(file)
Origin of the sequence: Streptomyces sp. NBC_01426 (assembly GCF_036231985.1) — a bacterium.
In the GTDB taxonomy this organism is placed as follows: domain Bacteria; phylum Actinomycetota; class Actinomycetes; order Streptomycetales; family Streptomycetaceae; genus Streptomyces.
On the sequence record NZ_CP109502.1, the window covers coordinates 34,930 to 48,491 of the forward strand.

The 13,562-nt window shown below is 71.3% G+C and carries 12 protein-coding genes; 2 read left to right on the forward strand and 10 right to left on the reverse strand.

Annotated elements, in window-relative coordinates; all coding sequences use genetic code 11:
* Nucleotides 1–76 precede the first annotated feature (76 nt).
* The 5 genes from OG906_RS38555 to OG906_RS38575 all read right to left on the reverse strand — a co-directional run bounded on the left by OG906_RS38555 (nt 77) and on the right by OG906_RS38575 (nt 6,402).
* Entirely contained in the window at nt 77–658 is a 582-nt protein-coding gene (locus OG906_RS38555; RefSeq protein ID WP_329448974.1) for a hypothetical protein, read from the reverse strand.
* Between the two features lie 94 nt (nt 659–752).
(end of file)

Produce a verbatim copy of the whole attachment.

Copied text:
Origin of the sequence: Streptomyces sp. NBC_01426 (assembly GCF_036231985.1) — a bacterium.
In the GTDB taxonomy this organism is placed as follows: domain Bacteria; phylum Actinomycetota; class Actinomycetes; order Streptomycetales; family Streptomycetaceae; genus Streptomyces.
On the sequence record NZ_CP109502.1, the window covers coordinates 34,930 to 48,491 of the forward strand.

The 13,562-nt window shown below is 71.3% G+C and carries 12 protein-coding genes; 2 read left to right on the forward strand and 10 right to left on the reverse strand.

Annotated elements, in window-relative coordinates; all coding sequences use genetic code 11:
* Nucleotides 1–76 precede the first annotated feature (76 nt).
* The 5 genes from OG906_RS38555 to OG906_RS38575 all read right to left on the reverse strand — a co-directional run bounded on the left by OG906_RS38555 (nt 77) and on the right by OG906_RS38575 (nt 6,402).
* Entirely contained in the window at nt 77–658 is a 582-nt protein-coding gene (locus OG906_RS38555; RefSeq protein ID WP_329448974.1) for a hypothetical protein, read from the reverse strand.
* Between the two features lie 94 nt (nt 659–752).